The City of Fredericton will be celebrating all things scientific this May in honour of the Canada Wide Science Fair (CWSF)! The national science fair competition is being held in New Brunswick’s capital this spring, marking the first time this event has ever been held in New Brunswick. The hosts of the CWSF are Youth Science Canada, the University of New Brunswick, and Science East. 

As the national championship round for the National Science Fair Program, CWSF brings together 500 finalists, between the ages of 12-17 years old, along with their parents, judges and teachers from across the country for an entire week. The finalists will compete for over $1 million in cash awards and university entrance scholarships. CWSF is expected to inject $2.5 million into the New Brunswick economy, and could become a regular event – Fredericton currently has a bid in to host CWSF every three years.

Mayor Brad Woodside lauded the significance of this year’s event for Fredericton at a council-in-committee meeting earlier this week.

 “I am looking forward to welcoming Canada’s brightest young minds to our City to showcase their real world solutions to some of the globe’s most important issues using science, technology, engineering, and math,” said Mayor Woodside.  “In honour of the event, we will be proclaiming May 11-16 as Science Week in Fredericton.”

Michelle McNeil, senior director of Conference Services at the University of New Brunswick and co-chair of CWSF 2015 thanked the mayor for his support, and is encouraging the rest of the community to follow suit.

“Fredericton is a smart, sustainable community with a focus on entrepreneurship, and events such as CWSF let us showcase and celebrate that” said McNeil. “Fredericton will experience an entire week devoted to celebrating STEM innovation with the brightest young minds in the country. In turn, those bright young minds will see what Fredericton has to offer.”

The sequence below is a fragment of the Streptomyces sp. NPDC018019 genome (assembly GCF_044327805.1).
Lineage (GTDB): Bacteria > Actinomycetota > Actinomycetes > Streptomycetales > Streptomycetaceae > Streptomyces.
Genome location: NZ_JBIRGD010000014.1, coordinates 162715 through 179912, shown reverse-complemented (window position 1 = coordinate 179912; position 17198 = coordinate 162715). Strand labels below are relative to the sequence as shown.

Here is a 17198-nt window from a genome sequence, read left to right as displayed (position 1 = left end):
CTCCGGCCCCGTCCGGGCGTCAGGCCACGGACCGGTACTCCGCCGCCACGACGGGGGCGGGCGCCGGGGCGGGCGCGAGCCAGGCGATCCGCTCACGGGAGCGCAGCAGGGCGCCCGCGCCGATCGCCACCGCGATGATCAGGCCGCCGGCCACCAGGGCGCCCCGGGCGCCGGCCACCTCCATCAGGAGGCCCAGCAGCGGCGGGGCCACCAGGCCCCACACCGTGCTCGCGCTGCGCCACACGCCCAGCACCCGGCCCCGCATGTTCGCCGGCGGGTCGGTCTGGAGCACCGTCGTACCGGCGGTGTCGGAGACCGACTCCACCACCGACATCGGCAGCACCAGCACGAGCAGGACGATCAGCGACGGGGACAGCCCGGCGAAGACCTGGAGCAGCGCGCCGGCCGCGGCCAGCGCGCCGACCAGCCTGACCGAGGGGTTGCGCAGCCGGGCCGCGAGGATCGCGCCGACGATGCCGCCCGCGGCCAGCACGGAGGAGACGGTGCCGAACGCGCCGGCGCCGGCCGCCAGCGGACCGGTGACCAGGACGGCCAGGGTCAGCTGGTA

CWSF finalists will also meet with students across New Brunswick, sharing their knowledge and enthusiasm for science. David Desjardins, chief executive officer of Science East and co-chair of CWSF 2015, says that will help fuel innovation in New Brunswick’s youth.

“This event will expose more than 1,500 kids—many from rural New Brunswick—to exciting developments in science, technology, engineering and math,” said Desjardins. “I’m sure the caliber of these projects will surprise many people, and will inspire our students to explore their own potential.” 

Volunteers and judges are currently being recruited. To learn more about how you can contribute to Science Week in Fredericton, email cwsf2015@unb.ca

 

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